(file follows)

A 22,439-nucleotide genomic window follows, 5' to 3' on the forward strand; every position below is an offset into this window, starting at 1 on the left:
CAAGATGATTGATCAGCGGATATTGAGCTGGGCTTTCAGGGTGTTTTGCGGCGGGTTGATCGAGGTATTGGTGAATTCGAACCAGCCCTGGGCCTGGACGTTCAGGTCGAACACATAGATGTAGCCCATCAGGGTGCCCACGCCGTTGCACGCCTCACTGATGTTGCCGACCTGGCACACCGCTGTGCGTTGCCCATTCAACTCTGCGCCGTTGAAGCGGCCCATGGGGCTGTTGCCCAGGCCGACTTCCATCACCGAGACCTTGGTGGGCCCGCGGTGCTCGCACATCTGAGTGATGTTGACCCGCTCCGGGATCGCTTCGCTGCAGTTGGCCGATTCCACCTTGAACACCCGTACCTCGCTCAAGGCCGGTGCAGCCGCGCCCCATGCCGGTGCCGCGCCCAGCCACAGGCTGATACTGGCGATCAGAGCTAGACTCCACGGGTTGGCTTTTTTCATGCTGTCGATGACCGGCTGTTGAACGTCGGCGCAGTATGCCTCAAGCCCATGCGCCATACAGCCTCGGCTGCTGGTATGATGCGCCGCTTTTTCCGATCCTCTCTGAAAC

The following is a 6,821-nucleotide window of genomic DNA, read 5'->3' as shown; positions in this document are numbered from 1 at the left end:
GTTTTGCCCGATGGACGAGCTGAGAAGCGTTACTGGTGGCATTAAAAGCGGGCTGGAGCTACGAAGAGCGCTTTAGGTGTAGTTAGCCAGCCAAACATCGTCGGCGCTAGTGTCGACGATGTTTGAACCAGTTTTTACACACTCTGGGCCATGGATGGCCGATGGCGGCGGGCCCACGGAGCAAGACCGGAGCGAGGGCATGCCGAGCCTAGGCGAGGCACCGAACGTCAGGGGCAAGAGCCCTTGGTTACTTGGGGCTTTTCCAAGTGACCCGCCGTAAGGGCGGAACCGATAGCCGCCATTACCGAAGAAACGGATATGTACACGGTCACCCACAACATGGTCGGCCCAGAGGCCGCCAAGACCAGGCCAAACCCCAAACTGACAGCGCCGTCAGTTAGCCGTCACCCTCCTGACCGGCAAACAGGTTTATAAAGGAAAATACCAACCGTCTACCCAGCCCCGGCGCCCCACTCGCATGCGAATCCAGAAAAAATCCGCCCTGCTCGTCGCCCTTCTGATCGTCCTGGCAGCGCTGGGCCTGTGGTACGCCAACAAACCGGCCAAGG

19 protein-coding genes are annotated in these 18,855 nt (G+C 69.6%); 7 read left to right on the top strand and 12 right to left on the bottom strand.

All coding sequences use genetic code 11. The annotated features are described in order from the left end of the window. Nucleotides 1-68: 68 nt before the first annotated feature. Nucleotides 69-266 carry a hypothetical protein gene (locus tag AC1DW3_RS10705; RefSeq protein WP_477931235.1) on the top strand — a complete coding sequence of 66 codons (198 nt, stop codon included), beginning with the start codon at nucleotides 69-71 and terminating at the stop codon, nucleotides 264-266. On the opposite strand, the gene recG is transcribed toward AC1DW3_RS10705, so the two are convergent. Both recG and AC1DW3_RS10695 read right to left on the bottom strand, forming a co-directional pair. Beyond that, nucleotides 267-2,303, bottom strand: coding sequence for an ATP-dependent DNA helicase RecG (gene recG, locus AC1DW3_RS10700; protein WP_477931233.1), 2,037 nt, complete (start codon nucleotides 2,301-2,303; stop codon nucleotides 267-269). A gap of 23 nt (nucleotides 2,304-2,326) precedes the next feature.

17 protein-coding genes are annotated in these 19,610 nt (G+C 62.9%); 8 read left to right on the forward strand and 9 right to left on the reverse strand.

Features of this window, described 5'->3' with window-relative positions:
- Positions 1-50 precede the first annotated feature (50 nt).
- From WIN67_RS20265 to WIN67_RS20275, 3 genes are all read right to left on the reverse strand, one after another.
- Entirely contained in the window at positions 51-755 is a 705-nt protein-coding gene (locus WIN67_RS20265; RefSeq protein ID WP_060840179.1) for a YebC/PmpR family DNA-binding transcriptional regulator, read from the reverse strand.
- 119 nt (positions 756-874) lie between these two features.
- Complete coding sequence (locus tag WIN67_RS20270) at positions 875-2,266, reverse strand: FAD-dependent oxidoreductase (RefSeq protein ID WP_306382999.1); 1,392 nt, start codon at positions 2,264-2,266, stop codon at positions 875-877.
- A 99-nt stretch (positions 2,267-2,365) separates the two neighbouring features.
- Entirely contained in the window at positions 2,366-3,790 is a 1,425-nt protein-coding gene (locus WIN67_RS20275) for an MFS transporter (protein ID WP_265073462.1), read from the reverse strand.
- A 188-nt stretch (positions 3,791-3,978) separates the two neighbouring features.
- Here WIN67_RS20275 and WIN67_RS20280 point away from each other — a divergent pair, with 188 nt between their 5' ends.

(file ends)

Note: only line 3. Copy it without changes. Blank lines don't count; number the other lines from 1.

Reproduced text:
The following is a 6,821-nucleotide window of genomic DNA, read 5'->3' as shown; positions in this document are numbered from 1 at the left end: